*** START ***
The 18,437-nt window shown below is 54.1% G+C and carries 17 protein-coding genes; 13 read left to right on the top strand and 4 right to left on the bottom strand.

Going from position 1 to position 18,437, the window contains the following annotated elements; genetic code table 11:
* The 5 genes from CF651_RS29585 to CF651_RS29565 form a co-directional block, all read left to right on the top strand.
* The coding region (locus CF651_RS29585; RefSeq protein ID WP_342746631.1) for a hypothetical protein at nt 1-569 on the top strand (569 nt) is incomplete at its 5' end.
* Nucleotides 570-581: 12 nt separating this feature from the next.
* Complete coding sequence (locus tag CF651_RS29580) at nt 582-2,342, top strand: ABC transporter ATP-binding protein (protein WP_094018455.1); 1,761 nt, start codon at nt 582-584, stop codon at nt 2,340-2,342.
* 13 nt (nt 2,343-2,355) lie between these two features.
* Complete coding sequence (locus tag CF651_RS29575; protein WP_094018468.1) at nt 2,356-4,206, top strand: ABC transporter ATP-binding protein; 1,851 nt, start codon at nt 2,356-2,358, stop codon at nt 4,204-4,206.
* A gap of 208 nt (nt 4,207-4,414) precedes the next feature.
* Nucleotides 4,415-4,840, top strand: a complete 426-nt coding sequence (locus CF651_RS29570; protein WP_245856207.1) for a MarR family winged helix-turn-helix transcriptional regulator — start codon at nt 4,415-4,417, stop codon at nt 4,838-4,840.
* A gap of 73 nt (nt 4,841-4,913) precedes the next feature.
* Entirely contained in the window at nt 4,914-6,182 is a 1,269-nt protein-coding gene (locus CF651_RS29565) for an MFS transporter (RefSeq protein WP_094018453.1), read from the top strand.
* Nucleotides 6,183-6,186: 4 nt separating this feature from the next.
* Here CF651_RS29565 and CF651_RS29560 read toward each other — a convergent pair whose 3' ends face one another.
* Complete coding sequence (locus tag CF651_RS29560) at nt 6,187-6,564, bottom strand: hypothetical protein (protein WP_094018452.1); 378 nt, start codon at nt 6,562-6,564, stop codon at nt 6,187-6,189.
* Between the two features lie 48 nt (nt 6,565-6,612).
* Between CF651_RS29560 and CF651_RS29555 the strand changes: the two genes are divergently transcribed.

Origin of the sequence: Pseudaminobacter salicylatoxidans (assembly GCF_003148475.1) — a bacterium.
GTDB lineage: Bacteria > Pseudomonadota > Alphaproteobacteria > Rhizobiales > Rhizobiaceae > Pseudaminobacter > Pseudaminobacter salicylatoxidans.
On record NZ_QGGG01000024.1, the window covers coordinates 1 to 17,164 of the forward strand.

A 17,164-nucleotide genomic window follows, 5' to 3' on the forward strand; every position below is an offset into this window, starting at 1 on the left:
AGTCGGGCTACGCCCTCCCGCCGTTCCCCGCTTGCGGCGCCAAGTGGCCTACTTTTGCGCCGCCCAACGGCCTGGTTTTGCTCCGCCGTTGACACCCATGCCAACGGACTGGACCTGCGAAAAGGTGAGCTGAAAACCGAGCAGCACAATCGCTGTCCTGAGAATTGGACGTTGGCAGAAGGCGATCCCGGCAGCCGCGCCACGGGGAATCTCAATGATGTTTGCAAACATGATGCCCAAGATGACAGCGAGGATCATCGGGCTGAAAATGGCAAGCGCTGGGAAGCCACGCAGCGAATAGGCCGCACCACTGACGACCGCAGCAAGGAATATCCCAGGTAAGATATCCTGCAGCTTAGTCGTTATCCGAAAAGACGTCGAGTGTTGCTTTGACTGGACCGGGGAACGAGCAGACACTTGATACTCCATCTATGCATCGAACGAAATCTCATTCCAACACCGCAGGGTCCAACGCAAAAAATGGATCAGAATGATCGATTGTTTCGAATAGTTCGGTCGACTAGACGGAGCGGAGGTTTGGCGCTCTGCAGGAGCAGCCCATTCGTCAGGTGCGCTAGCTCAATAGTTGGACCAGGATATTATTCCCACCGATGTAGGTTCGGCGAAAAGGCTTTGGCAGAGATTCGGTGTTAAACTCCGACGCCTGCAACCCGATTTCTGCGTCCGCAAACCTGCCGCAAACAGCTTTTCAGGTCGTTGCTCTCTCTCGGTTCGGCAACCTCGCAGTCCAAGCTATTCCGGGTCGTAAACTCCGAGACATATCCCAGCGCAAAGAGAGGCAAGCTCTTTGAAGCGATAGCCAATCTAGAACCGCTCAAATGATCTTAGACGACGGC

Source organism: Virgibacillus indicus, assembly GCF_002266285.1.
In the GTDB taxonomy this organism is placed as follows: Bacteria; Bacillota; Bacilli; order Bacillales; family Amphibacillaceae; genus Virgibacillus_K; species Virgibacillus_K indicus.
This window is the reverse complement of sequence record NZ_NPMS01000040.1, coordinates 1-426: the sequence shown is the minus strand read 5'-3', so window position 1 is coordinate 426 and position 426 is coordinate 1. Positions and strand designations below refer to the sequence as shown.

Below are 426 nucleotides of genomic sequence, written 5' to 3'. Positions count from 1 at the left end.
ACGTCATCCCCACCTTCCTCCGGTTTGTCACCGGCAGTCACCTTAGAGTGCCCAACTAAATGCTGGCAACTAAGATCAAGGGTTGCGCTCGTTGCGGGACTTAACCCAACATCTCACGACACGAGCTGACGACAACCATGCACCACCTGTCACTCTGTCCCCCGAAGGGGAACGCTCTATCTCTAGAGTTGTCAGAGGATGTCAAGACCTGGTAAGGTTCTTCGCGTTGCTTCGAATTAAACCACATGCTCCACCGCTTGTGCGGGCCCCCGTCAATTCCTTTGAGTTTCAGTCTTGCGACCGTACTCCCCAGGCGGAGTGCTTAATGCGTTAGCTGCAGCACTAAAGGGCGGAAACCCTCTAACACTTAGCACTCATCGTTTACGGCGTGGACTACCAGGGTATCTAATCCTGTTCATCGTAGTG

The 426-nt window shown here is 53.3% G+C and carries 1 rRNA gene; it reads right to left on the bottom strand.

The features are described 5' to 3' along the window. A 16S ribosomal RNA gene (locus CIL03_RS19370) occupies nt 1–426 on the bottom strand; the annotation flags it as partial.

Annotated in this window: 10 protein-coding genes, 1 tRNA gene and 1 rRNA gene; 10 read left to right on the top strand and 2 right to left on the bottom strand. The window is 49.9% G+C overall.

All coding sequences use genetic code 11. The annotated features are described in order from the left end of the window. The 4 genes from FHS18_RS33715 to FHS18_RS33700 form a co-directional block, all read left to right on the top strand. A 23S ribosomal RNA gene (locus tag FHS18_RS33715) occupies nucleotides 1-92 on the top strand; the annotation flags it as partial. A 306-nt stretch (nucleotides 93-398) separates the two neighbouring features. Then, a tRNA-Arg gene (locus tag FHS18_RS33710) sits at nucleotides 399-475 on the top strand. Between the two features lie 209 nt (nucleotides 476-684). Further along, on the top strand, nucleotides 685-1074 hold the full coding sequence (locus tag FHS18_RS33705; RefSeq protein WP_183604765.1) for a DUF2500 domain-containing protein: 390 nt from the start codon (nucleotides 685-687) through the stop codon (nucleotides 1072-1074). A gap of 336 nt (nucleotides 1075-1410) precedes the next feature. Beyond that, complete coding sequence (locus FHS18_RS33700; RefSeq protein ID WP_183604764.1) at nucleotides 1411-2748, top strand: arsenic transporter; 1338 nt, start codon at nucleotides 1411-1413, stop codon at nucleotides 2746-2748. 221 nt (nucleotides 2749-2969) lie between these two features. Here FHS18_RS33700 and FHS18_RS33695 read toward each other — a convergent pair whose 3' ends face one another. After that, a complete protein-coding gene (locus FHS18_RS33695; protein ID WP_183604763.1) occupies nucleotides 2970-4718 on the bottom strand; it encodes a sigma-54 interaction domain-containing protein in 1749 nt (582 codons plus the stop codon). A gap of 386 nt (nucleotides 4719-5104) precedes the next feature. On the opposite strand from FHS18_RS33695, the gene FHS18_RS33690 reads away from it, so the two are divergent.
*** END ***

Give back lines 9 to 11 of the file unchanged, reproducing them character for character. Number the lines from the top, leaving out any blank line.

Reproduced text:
* A gap of 208 nt (nt 4,207-4,414) precedes the next feature.
* Nucleotides 4,415-4,840, top strand: a complete 426-nt coding sequence (locus CF651_RS29570; protein WP_245856207.1) for a MarR family winged helix-turn-helix transcriptional regulator — start codon at nt 4,415-4,417, stop codon at nt 4,838-4,840.
* A gap of 73 nt (nt 4,841-4,913) precedes the next feature.